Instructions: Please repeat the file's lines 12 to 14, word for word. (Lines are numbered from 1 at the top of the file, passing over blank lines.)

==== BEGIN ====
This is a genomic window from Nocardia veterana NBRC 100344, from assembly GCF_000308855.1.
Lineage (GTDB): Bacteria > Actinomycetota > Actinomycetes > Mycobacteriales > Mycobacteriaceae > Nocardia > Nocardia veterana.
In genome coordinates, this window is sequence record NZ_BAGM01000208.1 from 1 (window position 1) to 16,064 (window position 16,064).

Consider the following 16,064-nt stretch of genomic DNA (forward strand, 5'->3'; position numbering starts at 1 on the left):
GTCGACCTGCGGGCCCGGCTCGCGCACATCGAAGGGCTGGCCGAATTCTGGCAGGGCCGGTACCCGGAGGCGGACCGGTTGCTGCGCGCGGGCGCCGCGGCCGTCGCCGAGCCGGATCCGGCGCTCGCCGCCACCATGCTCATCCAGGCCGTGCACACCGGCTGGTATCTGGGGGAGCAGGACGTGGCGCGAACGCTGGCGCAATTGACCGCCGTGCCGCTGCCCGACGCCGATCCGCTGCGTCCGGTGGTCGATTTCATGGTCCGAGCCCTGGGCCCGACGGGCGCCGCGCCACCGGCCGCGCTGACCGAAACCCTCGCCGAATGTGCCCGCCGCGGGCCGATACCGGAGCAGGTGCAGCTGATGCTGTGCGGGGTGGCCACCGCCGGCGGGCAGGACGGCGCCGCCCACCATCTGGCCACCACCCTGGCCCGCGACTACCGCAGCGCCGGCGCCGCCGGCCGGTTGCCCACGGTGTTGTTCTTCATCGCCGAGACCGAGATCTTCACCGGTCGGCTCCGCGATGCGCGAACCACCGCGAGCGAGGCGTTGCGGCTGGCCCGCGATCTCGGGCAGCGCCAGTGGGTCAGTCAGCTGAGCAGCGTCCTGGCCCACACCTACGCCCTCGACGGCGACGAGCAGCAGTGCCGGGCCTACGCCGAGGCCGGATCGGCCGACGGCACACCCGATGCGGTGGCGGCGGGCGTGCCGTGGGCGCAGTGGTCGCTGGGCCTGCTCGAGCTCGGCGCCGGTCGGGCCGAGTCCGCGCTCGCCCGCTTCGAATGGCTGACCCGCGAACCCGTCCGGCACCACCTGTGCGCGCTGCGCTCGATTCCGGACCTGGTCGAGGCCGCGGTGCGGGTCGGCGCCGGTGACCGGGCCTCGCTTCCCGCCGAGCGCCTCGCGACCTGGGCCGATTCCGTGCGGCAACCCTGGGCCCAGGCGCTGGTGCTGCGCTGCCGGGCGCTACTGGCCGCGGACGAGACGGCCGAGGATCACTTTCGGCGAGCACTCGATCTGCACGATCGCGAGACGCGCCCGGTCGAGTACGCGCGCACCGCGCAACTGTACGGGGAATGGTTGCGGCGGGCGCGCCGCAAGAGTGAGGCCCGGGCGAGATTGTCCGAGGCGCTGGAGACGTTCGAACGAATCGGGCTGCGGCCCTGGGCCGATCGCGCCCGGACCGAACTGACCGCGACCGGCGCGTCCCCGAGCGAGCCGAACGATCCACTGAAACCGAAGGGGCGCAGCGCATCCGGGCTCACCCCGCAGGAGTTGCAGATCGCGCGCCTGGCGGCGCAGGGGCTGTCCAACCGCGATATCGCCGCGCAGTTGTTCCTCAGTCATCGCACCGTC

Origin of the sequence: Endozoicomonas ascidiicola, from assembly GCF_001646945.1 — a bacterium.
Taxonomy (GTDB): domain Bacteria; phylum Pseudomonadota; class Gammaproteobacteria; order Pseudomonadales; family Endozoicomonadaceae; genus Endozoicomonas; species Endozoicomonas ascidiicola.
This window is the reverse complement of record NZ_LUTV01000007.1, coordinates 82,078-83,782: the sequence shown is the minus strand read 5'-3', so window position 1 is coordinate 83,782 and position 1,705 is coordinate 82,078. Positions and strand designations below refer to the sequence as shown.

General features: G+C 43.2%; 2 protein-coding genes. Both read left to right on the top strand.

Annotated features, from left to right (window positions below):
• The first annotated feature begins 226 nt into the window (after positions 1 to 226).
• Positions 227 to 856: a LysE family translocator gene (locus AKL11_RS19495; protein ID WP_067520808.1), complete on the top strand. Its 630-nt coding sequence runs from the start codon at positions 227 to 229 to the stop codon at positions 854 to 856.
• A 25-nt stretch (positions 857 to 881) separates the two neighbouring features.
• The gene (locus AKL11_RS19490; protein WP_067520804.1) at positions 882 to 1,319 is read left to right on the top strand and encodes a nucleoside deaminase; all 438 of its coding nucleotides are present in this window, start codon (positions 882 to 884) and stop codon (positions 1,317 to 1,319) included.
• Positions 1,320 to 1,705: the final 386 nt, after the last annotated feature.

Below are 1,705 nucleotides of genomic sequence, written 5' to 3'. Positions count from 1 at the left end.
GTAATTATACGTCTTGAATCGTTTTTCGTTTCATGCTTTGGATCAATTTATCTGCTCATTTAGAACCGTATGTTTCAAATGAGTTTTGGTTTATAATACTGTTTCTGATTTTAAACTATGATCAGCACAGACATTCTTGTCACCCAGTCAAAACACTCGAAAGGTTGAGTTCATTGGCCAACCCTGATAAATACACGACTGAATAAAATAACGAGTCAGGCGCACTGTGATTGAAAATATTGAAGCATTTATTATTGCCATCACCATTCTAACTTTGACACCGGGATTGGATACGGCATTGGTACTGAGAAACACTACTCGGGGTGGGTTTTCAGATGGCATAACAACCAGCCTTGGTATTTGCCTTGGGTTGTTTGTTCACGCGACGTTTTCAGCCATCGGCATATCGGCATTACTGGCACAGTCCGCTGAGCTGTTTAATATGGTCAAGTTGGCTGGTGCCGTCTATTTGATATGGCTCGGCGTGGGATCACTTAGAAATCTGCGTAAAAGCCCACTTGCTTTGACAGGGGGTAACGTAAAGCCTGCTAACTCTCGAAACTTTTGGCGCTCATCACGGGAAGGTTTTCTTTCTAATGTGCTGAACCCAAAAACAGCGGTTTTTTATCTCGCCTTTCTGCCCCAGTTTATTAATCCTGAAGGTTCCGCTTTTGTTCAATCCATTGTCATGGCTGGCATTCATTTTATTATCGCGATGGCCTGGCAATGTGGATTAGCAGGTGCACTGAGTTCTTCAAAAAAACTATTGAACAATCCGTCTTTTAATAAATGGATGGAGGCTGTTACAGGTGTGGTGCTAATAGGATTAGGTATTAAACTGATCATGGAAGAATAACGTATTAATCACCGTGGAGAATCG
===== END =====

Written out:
• Positions 227 to 856: a LysE family translocator gene (locus AKL11_RS19495; protein ID WP_067520808.1), complete on the top strand. Its 630-nt coding sequence runs from the start codon at positions 227 to 229 to the stop codon at positions 854 to 856.
• A 25-nt stretch (positions 857 to 881) separates the two neighbouring features.
• The gene (locus AKL11_RS19490; protein WP_067520804.1) at positions 882 to 1,319 is read left to right on the top strand and encodes a nucleoside deaminase; all 438 of its coding nucleotides are present in this window, start codon (positions 882 to 884) and stop codon (positions 1,317 to 1,319) included.